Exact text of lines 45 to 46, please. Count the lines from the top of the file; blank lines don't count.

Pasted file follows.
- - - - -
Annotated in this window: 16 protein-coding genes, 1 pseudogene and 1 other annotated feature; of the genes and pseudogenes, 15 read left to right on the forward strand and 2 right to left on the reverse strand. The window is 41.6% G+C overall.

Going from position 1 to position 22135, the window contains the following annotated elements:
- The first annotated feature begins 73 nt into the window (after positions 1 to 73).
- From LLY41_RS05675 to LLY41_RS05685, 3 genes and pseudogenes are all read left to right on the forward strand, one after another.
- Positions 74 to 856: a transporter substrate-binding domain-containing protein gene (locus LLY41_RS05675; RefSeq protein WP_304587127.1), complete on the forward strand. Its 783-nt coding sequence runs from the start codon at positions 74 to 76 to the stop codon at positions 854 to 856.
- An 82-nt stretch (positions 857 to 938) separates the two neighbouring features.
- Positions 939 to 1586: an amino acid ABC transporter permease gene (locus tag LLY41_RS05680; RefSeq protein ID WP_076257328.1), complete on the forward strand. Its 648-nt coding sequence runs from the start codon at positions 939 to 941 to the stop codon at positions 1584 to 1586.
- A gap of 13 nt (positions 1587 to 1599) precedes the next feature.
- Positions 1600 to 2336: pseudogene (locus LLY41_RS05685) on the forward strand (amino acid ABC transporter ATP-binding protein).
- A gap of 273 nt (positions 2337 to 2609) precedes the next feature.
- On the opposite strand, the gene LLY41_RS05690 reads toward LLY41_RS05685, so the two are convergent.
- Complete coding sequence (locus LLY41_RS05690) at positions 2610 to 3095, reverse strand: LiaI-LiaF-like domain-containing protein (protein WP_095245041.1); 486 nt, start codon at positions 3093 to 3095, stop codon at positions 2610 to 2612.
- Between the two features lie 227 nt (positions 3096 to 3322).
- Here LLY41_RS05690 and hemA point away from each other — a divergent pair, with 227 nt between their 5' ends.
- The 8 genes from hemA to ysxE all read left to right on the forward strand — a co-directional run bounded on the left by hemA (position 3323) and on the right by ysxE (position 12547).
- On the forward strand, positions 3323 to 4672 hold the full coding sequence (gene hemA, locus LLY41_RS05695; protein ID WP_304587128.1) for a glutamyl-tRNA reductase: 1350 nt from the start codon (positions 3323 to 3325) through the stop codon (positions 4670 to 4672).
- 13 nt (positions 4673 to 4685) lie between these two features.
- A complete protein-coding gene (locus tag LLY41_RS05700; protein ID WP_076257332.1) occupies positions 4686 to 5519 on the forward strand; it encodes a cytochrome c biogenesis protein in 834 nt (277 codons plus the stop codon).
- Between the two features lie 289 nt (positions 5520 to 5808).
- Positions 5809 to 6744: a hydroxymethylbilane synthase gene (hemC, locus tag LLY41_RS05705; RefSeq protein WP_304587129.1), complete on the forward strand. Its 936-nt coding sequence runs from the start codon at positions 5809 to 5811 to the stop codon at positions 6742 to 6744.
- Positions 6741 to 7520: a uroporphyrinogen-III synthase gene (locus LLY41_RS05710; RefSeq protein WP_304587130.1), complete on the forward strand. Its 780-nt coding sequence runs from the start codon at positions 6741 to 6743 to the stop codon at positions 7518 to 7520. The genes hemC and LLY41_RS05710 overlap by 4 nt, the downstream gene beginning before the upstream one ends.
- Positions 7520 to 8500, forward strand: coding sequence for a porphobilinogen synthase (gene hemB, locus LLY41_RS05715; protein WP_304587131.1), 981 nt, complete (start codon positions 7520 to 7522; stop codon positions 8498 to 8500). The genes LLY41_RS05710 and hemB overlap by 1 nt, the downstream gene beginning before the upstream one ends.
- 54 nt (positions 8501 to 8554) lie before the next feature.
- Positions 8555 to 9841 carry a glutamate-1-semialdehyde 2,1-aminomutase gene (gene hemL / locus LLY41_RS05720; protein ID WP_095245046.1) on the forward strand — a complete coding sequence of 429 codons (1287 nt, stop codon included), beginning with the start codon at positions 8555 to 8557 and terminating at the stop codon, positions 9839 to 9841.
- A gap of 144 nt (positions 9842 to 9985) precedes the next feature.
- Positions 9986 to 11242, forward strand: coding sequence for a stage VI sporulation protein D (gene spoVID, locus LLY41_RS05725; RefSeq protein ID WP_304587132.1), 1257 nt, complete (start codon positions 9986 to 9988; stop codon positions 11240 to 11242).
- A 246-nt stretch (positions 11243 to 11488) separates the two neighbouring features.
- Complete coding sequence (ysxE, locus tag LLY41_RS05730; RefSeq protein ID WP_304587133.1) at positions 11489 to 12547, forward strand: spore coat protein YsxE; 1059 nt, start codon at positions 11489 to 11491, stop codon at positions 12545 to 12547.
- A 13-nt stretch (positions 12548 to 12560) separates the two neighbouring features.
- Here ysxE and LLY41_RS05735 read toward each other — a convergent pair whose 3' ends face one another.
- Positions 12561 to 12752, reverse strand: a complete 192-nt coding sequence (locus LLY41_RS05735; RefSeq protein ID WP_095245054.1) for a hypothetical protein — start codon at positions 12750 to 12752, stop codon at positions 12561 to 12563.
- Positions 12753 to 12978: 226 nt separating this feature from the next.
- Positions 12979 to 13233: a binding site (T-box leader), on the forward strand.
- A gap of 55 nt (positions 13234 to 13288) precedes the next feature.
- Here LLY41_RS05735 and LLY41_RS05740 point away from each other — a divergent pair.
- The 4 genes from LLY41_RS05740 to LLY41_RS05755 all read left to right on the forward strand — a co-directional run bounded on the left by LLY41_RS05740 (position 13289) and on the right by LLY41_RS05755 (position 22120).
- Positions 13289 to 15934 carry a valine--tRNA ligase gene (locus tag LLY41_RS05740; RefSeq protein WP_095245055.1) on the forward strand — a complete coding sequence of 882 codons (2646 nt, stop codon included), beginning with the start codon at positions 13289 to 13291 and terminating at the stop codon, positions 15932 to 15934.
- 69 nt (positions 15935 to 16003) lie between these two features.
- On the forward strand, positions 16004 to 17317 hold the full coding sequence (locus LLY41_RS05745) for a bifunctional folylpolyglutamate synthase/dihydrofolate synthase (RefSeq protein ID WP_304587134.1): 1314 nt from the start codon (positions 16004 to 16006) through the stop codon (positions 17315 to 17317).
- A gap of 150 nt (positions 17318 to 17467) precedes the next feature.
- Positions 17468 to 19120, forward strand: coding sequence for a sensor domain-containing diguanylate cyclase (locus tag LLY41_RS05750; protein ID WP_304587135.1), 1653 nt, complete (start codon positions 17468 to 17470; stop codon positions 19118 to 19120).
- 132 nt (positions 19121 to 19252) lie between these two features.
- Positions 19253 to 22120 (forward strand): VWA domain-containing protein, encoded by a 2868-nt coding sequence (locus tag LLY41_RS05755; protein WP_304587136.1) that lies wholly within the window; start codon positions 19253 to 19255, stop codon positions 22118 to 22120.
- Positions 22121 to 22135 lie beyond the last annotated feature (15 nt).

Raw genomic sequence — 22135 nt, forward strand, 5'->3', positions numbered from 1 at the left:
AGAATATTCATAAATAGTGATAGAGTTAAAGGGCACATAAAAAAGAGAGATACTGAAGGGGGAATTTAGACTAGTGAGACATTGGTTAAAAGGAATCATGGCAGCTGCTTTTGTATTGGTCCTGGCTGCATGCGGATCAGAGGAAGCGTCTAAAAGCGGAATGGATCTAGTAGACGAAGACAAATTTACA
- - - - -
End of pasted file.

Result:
Raw genomic sequence — 22135 nt, forward strand, 5'->3', positions numbered from 1 at the left:
AGAATATTCATAAATAGTGATAGAGTTAAAGGGCACATAAAAAAGAGAGATACTGAAGGGGGAATTTAGACTAGTGAGACATTGGTTAAAAGGAATCATGGCAGCTGCTTTTGTATTGGTCCTGGCTGCATGCGGATCAGAGGAAGCGTCTAAAAGCGGAATGGATCTAGTAGACGAAGACAAATTTACA